10 ways to handle those exhausted, frustrated, blasé mommy days

Getting to spend lots and lots of time with your toddler is such a blessing.  But, let’s face it, it’s not always the easiest thing in the world!

Lots of time with your toddler = lots of wear and tear on patience and energy.

Or you could be like me, and the week before your period you turn into an exhausted ball of emotional-wreckage.

We all want to be the best mom we can be for our babies.  We all try to push our energy and patience as far as they’ll go and hope we can make it to bedtime.  We all face mother’s guilt because of these emotions and the desire for a break.

So on those days where there’s no break in sight, on the days you wake up not feeling you, on the days that your toddler seems to be pushing your buttons more than normal, what can you do?

Here are some ideas:

1. Get out of the house.  Go to a park.  Go have a picnic.  If you have some extra money, go on a lunch date.  Go to the library.  Go for a walk.  Go for a bike ride.  Find a friend to have a last-minute play date.

2. Watch old movies of your baby when they were little(r).  This is weirdly rejuvinating for me.  It reminds me of how quickly she’s grown and how much fun we’ve had.  How many memories, how many smiles, how many “I love you’s,” how quickly these days of her saying the funniest things, being so attached to me, and wanting to play every second of every day will come and go.

3. Tell them you need some down time.  Tell them you need 30 minutes or whatever to rest.  Set a timer and tell them they can watch a movie, read books, play by themselves, whatever they want, but that you need some time to sit.  They’ll get the hang of it soon!

4.  Tell them HONESTLY how you’re feeling.  Whether you’re not feeling so well or you’re frustrated or just plain tired.  This teaches them how to communicate their emotions in the future and handle them calmly.

5. Treat yourself sometimes, too.  Make some chocolate chip cookies, stop for a smoothie, rent a movie YOU want to see for nap time, splurge on a favorite coffee drink.  Everybody needs a little pick-me-up every once in a while!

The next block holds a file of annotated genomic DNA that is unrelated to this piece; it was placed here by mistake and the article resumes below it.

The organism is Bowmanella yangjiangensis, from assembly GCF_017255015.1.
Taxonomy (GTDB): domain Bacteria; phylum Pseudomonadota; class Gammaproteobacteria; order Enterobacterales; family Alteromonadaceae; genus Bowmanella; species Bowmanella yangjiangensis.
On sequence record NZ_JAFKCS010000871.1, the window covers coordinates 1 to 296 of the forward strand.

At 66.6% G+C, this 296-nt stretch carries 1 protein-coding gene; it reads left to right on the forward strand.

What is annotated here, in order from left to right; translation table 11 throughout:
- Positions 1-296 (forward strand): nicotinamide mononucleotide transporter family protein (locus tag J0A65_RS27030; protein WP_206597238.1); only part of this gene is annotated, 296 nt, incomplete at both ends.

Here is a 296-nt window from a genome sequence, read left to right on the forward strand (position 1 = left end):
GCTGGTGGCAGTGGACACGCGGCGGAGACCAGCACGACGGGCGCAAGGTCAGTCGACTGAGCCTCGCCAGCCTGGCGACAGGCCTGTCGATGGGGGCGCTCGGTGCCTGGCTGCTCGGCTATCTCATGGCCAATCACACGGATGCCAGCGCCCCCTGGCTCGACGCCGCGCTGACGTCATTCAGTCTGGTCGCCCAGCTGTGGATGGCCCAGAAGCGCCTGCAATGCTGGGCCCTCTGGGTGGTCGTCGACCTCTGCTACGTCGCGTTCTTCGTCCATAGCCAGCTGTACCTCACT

6. Have a movie day/night.  This gives you the chance to rest, keeps conflict to a minimum, gives you a long window to snuggle, and you’re both having fun.  Redbox movies are only $1.20-something.  There are also some promo codes to try here, that can give you one free rental.

7. Pray for patience.  Praying WITH your toddler is also really great.  Not only is it the most adorable thing you’ll ever witness, but it shows them your connection with God, how you can lean on Him when you’re having a hard time, and how they can talk to God anytime they want.

8. Call in some back-up.  By back-up, I just mean a friend or close relative.  Somebody that loves seeing you and loves seeing your little one.  Somebody you don’t have to worry about “entertaining,” though (that’d just heap more stress on to your shoulders).  This is a great way to change the mood and focus for you and your toddler!

9. Create situations where they CAN have control and you can relax.  Get some non-toxic finger paint, put them in some old clothes, and put them outside.  Get yourself a lawn chair and let them paint the driveway, some plates, maybe tape some paper down.  Make some sort of fun bath time goo and let them smudge it around the bath tub.  Get a bunch of toys and books and go somewhere that’s always baby-proofed.  Then you can sit back and read or something.

In one of my many books about toddlers, I read that when you realize you’re saying no so much that you’re annoying yourself, your toddler is most likely in need of some no-boundaries play for a while (hence why they keep testing the boundaries, they’re getting frustrated, too).  This is when you should create these relatively no-limit situations.   If there are a few rules to abide by (like no going into the street for the finger painting example), establish that right when you start.  Tell them that if they break that rule, finger painting will be over.  My daughter is very responsive to those kinds of situations where she has some responsibility and will be held accountable for good and bad decisions.  Pulling these types of activities off will be so refreshing for both of you!

10. If you’re feeling angry or very frustrated, take a breather by yourself.  Set up your child with a movie, book, toys, whatever somewhere they can’t get into more trouble.  Then take a few minutes.  Take some deep breaths, pray, meditate, read, cry it out, listen to music, stretch… If you did lash out at them before taking a breather, go back in and say you’re sorry.  Ask for their forgiveness.  Tell them that wasn’t the right way to behave.  That is, after all, what we expect from them, right?


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